Today we continue with our “Beginner’s Tips” series. After today, this post will join our menu under “BEGINNER’S TIPS” so you can easily check again.
Pai Gow Poker as we know it today first came about in the mid 1980’s. While there is some controversy surrounding who first developed the game, its origins are most widely credited to Sam Torosian and his partner Fred Wolf. The game was modeled, named after, and is often times confused and/or associated with the Chinese domino game also named “Pai Gow” dating back about a thousand years to the Song Dynasty, 960 to 1279.
Pai Gow is an easy game for beginners to dive into, but it’s important to read up on the rules to increase your chances of winning.
Six players join the dealer at the table where they play with a 52-card deck plus one joker. Each player is dealt a seven-card hand. This is divided into two hands, one with five cards and the other with two. The goal is to defeat both of the hands of the banker, a role that is usually filled by either the dealer, (most casinos) unless it is at a card club with commission – then it can be another a player.
The standard poker rankings apply but players must make sure that the five-card hand has a greater value than the two-card hand. Once the players have arranged their hands, they play it against the banker’s.
Often times, dealers will help newbies arrange their hands. If you set your cards incorrectly, you’ll automatically lose. Make sure to ask the dealer for placement tips before the hand is dealt.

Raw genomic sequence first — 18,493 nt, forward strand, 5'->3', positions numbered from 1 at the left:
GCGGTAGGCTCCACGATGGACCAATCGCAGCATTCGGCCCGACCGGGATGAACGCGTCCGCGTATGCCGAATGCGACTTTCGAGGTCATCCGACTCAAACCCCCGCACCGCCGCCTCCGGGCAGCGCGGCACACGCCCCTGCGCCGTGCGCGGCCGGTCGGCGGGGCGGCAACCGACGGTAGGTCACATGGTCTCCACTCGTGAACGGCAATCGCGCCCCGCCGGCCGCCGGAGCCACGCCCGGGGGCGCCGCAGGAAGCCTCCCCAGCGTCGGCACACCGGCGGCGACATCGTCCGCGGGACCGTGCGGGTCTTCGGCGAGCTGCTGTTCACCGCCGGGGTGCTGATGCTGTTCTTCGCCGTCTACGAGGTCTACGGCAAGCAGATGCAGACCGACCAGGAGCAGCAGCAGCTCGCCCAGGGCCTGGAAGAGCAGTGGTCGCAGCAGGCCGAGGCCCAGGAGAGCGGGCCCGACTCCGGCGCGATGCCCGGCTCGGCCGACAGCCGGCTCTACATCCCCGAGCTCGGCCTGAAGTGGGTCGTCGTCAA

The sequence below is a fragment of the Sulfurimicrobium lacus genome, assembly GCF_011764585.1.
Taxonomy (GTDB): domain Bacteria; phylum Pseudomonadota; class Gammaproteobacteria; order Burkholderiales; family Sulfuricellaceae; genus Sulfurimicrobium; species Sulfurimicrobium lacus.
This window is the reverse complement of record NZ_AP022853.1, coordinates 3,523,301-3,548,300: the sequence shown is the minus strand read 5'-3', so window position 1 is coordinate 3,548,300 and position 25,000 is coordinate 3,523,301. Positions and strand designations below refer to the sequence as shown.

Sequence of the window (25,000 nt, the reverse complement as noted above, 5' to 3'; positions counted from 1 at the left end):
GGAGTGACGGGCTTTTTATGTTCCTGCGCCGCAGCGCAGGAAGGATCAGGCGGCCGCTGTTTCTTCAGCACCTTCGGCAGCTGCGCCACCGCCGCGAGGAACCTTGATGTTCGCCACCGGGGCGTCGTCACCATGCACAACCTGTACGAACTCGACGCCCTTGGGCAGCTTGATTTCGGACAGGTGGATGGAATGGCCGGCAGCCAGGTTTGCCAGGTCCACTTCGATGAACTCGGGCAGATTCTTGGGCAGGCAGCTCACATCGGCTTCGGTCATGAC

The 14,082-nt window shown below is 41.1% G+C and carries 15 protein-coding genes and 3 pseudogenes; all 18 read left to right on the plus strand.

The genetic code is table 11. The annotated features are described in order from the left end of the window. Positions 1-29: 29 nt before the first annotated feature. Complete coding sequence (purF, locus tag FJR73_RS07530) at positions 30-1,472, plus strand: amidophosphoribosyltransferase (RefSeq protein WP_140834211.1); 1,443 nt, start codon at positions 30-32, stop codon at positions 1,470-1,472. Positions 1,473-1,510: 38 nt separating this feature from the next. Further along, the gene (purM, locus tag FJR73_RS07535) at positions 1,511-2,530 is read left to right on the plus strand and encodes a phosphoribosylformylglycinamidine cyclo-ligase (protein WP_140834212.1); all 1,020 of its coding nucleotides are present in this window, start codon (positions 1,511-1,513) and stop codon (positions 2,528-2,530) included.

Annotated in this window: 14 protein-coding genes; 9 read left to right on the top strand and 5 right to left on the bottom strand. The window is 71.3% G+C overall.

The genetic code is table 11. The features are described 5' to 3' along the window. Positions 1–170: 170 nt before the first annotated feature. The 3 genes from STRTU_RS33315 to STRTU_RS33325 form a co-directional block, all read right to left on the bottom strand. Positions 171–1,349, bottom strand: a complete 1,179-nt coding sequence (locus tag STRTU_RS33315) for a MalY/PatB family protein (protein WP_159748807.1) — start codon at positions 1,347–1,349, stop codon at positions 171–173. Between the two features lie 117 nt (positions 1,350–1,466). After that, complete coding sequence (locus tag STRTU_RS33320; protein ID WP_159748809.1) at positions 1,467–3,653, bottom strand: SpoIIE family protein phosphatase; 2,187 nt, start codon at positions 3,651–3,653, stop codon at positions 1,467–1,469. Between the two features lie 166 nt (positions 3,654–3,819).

A player is a winner if both hands beat the banker; they’re a loser if the dealer/banker beats their hands. If one hand wins but the other loses, a push occurs. This means that no money is exchanged. If a player ties with the banker, the banker automatically wins.
Here are some basic strategy tips for beginners from Play Pai Gai Poker.org:
- Don’t split pairs. You’re better off keeping the pair in back, and, in most cases, will push the hand (at worst).
- With 2 pair, place your strongest pair in back (weakest pair in front).
- With 3 of a kind, only split them up when you are holding aces. Keep a pair in back, and one ace up front.
- With 3 pairs, split them up to have 2 pair in back and 1 pair in front. Place your strongest pair up front.
- With 4 of a kind, split them up and put a pair up front. The exception to this rule is if you’re holding quad 2s through 6s. Always keep these hands intact.
- Split full houses. This is counter intuitive, I know. But chances are high that if you keep the hand intact (in back) that you’ll push (at best). When you split the hand up you have a (high) chance of winning.
- When in doubt, ask the dealer to set your cards ‘the house way.’ This is better than guessing and making less than optimal plays.
The Joker in Pai Gow by Toby Bochan from About Poker.com
Instead of acting as a whatever-card-you-want wild card, the joker in Pai Gow is called a “bug.” It acts as an ace unless it can be used to fill out a straight or a flush. This also means that you can have five aces, which is the best possible five-card hand in Pai Gow..
So there you have it. I suggest you check out the Wizard of Odds website to practice before you hit the tables.
That’s all for today.